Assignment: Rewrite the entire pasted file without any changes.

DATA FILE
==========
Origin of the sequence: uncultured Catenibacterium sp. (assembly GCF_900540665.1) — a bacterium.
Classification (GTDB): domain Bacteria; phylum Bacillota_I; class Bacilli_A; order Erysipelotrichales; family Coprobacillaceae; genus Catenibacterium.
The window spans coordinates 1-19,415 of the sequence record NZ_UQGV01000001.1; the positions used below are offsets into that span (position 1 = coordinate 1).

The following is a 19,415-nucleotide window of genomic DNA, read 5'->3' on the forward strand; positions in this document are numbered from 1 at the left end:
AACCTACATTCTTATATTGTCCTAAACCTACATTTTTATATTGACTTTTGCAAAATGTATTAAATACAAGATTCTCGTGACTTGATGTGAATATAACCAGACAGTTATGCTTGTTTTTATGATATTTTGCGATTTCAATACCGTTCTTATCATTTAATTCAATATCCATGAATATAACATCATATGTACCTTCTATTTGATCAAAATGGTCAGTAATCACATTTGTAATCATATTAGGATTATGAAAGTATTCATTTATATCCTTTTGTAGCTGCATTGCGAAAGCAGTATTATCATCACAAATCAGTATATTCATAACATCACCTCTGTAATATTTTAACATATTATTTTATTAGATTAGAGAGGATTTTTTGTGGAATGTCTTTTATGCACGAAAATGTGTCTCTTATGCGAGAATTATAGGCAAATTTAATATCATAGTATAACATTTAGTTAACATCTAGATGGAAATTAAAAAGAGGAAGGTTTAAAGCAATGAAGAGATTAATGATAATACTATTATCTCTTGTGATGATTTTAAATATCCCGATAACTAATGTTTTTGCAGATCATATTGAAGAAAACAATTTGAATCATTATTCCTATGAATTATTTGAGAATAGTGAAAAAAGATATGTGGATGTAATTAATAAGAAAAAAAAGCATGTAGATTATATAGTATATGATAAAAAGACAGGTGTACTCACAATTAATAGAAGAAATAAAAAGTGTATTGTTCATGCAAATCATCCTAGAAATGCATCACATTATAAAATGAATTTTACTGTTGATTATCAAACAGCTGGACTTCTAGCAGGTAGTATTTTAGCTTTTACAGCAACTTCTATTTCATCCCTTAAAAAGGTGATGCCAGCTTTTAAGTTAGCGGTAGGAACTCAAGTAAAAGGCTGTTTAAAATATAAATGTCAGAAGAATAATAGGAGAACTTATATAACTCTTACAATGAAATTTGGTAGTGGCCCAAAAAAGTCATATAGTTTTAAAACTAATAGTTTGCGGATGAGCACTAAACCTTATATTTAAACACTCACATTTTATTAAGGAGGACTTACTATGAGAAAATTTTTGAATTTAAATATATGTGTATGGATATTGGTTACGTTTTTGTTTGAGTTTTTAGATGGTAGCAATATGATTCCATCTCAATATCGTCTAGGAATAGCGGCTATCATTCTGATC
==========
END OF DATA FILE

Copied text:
Origin of the sequence: uncultured Catenibacterium sp. (assembly GCF_900540665.1) — a bacterium.
Classification (GTDB): domain Bacteria; phylum Bacillota_I; class Bacilli_A; order Erysipelotrichales; family Coprobacillaceae; genus Catenibacterium.
The window spans coordinates 1-19,415 of the sequence record NZ_UQGV01000001.1; the positions used below are offsets into that span (position 1 = coordinate 1).

The following is a 19,415-nucleotide window of genomic DNA, read 5'->3' on the forward strand; positions in this document are numbered from 1 at the left end:
AACCTACATTCTTATATTGTCCTAAACCTACATTTTTATATTGACTTTTGCAAAATGTATTAAATACAAGATTCTCGTGACTTGATGTGAATATAACCAGACAGTTATGCTTGTTTTTATGATATTTTGCGATTTCAATACCGTTCTTATCATTTAATTCAATATCCATGAATATAACATCATATGTACCTTCTATTTGATCAAAATGGTCAGTAATCACATTTGTAATCATATTAGGATTATGAAAGTATTCATTTATATCCTTTTGTAGCTGCATTGCGAAAGCAGTATTATCATCACAAATCAGTATATTCATAACATCACCTCTGTAATATTTTAACATATTATTTTATTAGATTAGAGAGGATTTTTTGTGGAATGTCTTTTATGCACGAAAATGTGTCTCTTATGCGAGAATTATAGGCAAATTTAATATCATAGTATAACATTTAGTTAACATCTAGATGGAAATTAAAAAGAGGAAGGTTTAAAGCAATGAAGAGATTAATGATAATACTATTATCTCTTGTGATGATTTTAAATATCCCGATAACTAATGTTTTTGCAGATCATATTGAAGAAAACAATTTGAATCATTATTCCTATGAATTATTTGAGAATAGTGAAAAAAGATATGTGGATGTAATTAATAAGAAAAAAAAGCATGTAGATTATATAGTATATGATAAAAAGACAGGTGTACTCACAATTAATAGAAGAAATAAAAAGTGTATTGTTCATGCAAATCATCCTAGAAATGCATCACATTATAAAATGAATTTTACTGTTGATTATCAAACAGCTGGACTTCTAGCAGGTAGTATTTTAGCTTTTACAGCAACTTCTATTTCATCCCTTAAAAAGGTGATGCCAGCTTTTAAGTTAGCGGTAGGAACTCAAGTAAAAGGCTGTTTAAAATATAAATGTCAGAAGAATAATAGGAGAACTTATATAACTCTTACAATGAAATTTGGTAGTGGCCCAAAAAAGTCATATAGTTTTAAAACTAATAGTTTGCGGATGAGCACTAAACCTTATATTTAAACACTCACATTTTATTAAGGAGGACTTACTATGAGAAAATTTTTGAATTTAAATATATGTGTATGGATATTGGTTACGTTTTTGTTTGAGTTTTTAGATGGTAGCAATATGATTCCATCTCAATATCGTCTAGGAATAGCGGCTATCATTCTGATC